Anisotropic damage mechanics as a novel approach to improve pre-and post-failure borehole stability analysis
Gaede, Oliver, Karrech, Ali, & Regenauer-Lieb, Klaus (2013) Anisotropic damage mechanics as a novel approach to improve pre-and post-failure borehole stability analysis. Geophysical Journal International, 193(3), pp. 1095-1109.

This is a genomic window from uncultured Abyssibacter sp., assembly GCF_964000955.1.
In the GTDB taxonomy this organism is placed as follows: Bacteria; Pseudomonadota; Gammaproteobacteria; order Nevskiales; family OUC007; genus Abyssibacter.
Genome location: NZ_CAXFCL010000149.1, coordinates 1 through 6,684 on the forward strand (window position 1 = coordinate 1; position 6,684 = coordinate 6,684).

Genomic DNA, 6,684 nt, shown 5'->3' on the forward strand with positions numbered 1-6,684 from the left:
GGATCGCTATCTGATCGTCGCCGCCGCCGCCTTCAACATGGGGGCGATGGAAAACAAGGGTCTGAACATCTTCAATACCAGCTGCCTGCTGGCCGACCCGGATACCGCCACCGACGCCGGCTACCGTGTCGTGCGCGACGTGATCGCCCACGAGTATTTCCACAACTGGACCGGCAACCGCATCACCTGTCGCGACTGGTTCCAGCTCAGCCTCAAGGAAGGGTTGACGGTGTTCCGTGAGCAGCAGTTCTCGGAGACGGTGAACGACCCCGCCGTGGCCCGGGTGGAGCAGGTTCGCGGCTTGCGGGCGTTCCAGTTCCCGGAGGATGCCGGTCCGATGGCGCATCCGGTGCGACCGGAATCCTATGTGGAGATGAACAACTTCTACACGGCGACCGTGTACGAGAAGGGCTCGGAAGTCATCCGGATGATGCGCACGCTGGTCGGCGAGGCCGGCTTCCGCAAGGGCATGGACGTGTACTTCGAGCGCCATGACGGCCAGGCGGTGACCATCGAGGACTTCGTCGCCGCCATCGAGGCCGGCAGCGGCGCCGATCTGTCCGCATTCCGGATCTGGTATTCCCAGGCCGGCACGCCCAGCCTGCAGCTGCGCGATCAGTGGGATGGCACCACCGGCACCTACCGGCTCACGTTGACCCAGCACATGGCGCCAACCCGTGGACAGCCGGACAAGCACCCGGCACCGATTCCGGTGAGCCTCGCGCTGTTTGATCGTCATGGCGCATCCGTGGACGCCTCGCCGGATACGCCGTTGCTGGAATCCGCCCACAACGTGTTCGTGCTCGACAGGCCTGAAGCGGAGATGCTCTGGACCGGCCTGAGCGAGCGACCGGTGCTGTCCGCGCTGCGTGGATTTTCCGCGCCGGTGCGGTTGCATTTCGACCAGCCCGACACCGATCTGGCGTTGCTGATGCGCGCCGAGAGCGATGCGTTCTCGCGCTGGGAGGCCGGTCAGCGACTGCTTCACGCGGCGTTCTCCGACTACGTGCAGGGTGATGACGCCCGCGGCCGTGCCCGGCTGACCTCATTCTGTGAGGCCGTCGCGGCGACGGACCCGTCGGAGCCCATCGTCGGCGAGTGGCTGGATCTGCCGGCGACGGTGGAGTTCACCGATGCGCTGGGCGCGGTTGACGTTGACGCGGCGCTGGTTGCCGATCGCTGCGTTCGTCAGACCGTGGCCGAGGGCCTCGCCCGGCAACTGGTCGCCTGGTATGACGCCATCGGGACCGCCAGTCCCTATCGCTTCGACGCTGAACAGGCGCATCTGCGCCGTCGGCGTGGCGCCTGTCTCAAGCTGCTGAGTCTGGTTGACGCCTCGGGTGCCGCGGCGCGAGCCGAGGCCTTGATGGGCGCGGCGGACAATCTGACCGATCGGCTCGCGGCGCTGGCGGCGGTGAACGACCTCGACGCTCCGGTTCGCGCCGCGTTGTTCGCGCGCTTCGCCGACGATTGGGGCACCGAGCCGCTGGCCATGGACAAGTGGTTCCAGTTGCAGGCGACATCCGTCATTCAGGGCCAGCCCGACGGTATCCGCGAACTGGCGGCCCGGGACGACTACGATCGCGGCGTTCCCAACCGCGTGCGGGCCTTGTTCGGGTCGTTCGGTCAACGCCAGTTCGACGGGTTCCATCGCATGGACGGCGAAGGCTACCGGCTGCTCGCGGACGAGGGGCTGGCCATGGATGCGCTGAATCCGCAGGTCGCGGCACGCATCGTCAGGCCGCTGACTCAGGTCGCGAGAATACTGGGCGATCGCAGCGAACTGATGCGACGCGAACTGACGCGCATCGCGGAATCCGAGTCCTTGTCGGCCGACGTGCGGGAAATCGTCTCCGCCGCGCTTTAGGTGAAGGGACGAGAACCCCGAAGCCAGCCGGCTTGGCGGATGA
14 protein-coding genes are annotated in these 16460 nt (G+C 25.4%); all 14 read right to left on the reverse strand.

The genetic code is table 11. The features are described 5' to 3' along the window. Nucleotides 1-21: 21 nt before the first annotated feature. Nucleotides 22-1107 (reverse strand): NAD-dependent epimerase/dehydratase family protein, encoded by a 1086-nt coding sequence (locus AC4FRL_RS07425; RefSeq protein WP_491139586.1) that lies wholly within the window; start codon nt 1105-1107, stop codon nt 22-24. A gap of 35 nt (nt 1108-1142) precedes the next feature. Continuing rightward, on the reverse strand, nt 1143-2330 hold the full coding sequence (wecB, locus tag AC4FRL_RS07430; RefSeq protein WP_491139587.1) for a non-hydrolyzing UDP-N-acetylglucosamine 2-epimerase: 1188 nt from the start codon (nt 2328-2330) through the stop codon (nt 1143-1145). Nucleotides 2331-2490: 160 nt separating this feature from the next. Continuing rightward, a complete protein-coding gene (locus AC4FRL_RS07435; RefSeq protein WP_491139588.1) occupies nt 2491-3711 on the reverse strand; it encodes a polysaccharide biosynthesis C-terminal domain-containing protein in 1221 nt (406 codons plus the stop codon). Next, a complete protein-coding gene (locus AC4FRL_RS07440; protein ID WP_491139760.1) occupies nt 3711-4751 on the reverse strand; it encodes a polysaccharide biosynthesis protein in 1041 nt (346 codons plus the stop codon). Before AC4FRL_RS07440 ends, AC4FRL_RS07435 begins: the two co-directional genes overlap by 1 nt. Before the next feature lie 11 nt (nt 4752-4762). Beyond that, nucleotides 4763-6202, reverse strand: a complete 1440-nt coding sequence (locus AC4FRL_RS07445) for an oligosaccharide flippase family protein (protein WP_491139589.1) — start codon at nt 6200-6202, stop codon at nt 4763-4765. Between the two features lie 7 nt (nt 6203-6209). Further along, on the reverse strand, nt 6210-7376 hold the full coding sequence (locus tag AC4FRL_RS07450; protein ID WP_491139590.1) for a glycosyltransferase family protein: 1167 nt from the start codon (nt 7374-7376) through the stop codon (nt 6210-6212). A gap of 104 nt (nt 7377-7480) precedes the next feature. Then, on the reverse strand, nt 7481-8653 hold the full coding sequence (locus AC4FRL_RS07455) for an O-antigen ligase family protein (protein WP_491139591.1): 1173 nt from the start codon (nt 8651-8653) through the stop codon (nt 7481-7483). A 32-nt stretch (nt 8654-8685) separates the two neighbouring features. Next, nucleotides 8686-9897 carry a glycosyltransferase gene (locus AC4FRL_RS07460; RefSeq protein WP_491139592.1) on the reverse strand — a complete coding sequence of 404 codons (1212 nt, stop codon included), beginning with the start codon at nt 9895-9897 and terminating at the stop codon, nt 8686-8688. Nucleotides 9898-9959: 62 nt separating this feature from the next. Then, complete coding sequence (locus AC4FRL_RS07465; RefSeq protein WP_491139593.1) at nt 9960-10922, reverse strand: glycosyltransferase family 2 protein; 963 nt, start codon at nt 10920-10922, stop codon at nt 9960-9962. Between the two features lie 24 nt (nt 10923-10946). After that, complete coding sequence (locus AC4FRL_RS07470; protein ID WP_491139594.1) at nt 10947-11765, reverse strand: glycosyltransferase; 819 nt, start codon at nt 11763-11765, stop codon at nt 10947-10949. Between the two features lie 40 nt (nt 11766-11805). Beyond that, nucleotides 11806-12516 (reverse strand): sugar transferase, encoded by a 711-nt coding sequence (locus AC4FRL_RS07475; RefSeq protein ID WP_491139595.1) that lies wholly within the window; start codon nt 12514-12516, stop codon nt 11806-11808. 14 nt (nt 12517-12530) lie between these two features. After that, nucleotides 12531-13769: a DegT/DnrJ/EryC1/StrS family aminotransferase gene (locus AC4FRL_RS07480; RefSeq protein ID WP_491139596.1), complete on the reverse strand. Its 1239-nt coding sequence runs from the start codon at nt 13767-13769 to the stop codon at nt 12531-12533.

Anisotropic damage distribution and evolution have a profound effect on borehole stress concentrations. Damage evolution is an irreversible process that is not adequately described within classical equilibrium thermodynamics. Therefore, we propose a constitutive model, based on non-equilibrium thermodynamics, that accounts for anisotropic damage distribution, anisotropic damage threshold and anisotropic damage evolution. We implemented this constitutive model numerically, using the finite element method, to calculate stress–strain curves and borehole stresses. The resulting stress–strain curves are distinctively different from linear elastic-brittle and linear elastic-ideal plastic constitutive models and realistically model experimental responses of brittle rocks. We show that the onset of damage evolution leads to an inhomogeneous redistribution of material properties and stresses along the borehole wall. The classical linear elastic-brittle approach to borehole stability analysis systematically overestimates the stress concentrations on the borehole wall, because dissipative strain-softening is underestimated. The proposed damage mechanics approach explicitly models dissipative behaviour and leads to non-conservative mud window estimations. Furthermore, anisotropic rocks with preferential planes of failure, like shales, can be addressed with our model.
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